I called him back and had a nice conversation with him. He is the kindest, most gracious man.
The next day, he sent me a glowing endorsement. I am excited—and honored to include that here.
Thank you, Michael!
Braden Bell hits a bull’s eye with his “Road Show.” Learning more about the wonder of atoning forgiveness, you will laugh and cry as you see yourself and loved ones in the remarkably fleshed out characters of this wonderful book. A MUST read!
(In case you missed it, click here to enter the giveaway that is the talk of the blogosphere! Well, that might be a bit of a stretch--but check it out anyway.)
When I was maybe ten, my parents took me to see a musical at Kingsbury Hall in Salt Lake City. It was called, It’s A Miracle, and I LOVED it (I can still sing almost any song from the play, incidentally). I took the playbill home and memorized it. Because I memorized it, I learned about a wonderful couple: Gary and Joy Lundberg. Joy wrote the lyrics to the play, and Gary had directed and starred in it.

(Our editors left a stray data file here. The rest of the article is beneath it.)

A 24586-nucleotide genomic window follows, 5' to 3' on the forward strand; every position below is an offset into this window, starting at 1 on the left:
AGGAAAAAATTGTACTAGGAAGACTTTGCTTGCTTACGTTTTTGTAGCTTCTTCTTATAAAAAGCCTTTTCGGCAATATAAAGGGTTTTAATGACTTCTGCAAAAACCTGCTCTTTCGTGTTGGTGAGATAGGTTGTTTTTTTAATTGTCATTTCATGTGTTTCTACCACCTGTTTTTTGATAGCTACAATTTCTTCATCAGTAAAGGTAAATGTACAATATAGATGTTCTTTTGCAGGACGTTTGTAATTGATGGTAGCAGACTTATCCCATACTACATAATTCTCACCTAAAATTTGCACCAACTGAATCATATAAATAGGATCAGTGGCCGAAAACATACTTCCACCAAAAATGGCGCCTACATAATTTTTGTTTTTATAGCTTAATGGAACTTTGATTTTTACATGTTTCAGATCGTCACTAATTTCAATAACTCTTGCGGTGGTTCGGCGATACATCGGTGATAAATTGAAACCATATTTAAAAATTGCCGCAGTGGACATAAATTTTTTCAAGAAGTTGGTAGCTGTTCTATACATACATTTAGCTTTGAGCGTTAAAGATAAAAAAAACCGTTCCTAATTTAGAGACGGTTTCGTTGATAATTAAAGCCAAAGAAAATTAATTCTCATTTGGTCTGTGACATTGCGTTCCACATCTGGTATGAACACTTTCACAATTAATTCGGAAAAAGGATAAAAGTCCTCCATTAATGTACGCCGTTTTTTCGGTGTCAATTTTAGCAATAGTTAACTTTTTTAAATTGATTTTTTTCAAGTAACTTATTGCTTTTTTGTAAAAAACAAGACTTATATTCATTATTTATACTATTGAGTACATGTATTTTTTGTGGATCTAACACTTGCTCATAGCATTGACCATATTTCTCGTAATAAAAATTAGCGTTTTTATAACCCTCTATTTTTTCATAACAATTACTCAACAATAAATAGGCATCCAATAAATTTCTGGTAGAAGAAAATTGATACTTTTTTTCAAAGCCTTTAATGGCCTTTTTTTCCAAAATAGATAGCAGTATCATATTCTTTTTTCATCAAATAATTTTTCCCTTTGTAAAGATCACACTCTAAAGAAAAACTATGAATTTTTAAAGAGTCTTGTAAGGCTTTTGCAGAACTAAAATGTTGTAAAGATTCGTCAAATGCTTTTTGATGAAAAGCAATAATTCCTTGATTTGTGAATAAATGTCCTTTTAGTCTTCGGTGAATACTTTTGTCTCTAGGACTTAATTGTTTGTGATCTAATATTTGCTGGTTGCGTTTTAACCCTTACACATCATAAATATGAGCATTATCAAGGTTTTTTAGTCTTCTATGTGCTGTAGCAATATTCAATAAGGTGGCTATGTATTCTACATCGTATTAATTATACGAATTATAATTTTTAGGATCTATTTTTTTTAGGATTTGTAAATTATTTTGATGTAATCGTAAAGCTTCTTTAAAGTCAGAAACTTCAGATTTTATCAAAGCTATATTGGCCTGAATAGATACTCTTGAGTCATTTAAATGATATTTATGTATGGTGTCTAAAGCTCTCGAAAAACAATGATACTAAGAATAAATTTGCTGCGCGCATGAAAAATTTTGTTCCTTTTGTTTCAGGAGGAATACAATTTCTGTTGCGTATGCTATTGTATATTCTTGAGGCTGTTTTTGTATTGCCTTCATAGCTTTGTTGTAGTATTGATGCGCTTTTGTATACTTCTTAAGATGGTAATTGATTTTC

This play was powerfully influential on my wanting to do theatre (and in determining what kind of theatre I wanted to do), and it was powerfully influential in helping me make choices about the kind of person I wanted to be, what kind of home I wanted to eventually have, and so on.
A few more years later, my wife and I were young marrieds in a ward at BYU. Gary and Joy came and did a fireside. It was refreshing both in its content as well as its candor. I was so impressed with them.
Since then, I’ve read a lot that they’ve written and have always been impressed. They are special people who have had a large impact on my life, even though they don’t know me.
So, you can possibly imagine how I felt when a friend offered to ask them to read my book and provide an endorsement. They are very busy, but graciously agreed to read the manuscript.
I sent it to them last Friday afternoon and waited.
I was, quite frankly, terrified. What if they hated it?
You can imagine my almost delirious joy when I opened my email on Monday morning and read the sweetest email from Joy. She couldn’t have been nicer. I was walking on air.
They sent the following endorsement, which I am deeply honored, and frankly thrilled, to receive.
Thank you, Gary and Joy!
“What a wonderful book! Our hearts have been touched. No one could read this story without feeling the depth of the Savior's love for all His children. Thank you for such an insightful, compelling, spiritual journey.”